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Re: Nycto fingers



> Sorry to be a day late. If I'm not copied I only get the DML mail when I
> read the archives.

Oh, sorry.

> > So you suggest the following scenario: first the skin, muscles and
> > connective tissue rots away, then the cartilage is impressed, and then
> > the cartilage rots away? Because... this isn't going to happen. The
> > cartilage will have finished rotting before the skin.
>
> Occam's razor aside, not sure we're talking about ordinary cartilage >
> bone here.

What else? Phalanges are ordinary endochondral bones. They start as
cartilage and then turn gradually into bone.

> And not sure we're talking about rotting away here. Something
> is maintaining a shape long enough for an impression to be made.

We're not talking about, say, dissolution of bone in acidic groundwater.
This would not have so neatly affected some bones and spared their
neighbours -- all bones of a vertebrate skeleton are made of the very same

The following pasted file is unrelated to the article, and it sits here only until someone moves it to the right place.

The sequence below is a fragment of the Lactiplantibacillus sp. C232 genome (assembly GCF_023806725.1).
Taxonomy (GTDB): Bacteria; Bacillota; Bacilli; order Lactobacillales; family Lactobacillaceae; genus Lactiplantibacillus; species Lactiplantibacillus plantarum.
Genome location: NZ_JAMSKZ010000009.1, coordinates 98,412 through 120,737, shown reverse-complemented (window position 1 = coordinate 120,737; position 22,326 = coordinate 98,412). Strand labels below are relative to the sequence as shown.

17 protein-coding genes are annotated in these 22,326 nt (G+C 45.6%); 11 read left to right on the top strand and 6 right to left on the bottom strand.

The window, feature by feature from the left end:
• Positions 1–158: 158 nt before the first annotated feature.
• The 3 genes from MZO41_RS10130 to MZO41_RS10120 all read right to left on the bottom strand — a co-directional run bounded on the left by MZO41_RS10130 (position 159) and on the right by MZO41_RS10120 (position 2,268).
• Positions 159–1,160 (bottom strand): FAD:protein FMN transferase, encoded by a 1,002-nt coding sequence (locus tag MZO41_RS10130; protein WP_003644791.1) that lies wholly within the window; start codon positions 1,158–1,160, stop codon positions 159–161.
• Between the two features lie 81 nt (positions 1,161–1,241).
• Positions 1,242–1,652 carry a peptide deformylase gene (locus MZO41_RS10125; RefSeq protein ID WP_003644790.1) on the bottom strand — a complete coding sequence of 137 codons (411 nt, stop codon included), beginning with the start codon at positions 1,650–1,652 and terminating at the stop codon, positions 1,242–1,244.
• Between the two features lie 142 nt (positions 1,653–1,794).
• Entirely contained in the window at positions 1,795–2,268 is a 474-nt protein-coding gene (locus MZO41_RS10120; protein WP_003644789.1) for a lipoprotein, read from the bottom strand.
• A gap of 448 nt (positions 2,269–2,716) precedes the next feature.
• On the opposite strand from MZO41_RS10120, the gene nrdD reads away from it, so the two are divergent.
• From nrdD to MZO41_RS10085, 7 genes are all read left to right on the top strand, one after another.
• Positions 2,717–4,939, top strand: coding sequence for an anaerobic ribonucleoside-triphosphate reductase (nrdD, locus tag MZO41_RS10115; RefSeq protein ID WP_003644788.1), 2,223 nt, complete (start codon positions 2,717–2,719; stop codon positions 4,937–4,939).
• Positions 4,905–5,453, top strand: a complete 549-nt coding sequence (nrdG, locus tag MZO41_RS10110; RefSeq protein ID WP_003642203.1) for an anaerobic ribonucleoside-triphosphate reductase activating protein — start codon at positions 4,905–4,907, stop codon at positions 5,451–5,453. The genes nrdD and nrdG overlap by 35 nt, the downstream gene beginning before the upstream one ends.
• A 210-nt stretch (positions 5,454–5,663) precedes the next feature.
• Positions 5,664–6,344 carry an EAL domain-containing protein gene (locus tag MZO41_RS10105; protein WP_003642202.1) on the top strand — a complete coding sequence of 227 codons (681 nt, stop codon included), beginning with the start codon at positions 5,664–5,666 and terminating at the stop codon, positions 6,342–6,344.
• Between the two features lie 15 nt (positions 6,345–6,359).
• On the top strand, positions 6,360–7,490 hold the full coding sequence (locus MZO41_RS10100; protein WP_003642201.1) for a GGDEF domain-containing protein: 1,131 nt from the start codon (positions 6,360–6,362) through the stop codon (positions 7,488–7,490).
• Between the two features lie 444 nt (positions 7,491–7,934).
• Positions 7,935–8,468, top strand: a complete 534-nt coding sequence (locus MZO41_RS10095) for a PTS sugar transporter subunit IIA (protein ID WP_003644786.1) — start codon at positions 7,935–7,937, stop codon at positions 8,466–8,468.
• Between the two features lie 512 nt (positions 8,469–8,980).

material in the same crystal structure; and it would have dissolved the
limestone around the bones _first_ (calcium carbonate is less resistant to
acids than calcium phosphate).

We're not talking about cartilage, see above.

Then what else would you suggest?

> That's
> all I know. In this case it might be better to start with the
> observation and come up with an explanation later.

It might, of course -- but that "later" is _now_. :-)

> Otherwise, you'll see it all in Denver.

Pretty certainly not. It wouldn't be easy to leave in the middle of the
semester; I might have to stand in some lab in that week in November, for
example. Why can't they put it into September?

> And in the meantime, follow the technique and check it
> out for yourself.

I have only IrfanView (I'm not going to spend 1000 $ on Photoshop or Corel),
and I don't have a high-resolution photo of... pretty much any fossil. And
most importantly, I couldn't check my findings against a specimen. What if
that promising dark spot is just hardening glue in excessive thickness? What
if it's merely the only place on the slab where iron(III)-breathing bacteria
didn't reach before the groundwater table fell below it?

Worse yet, in order to find 3D structures, I'd obviously need multiple
photos of the same specimen from different angles.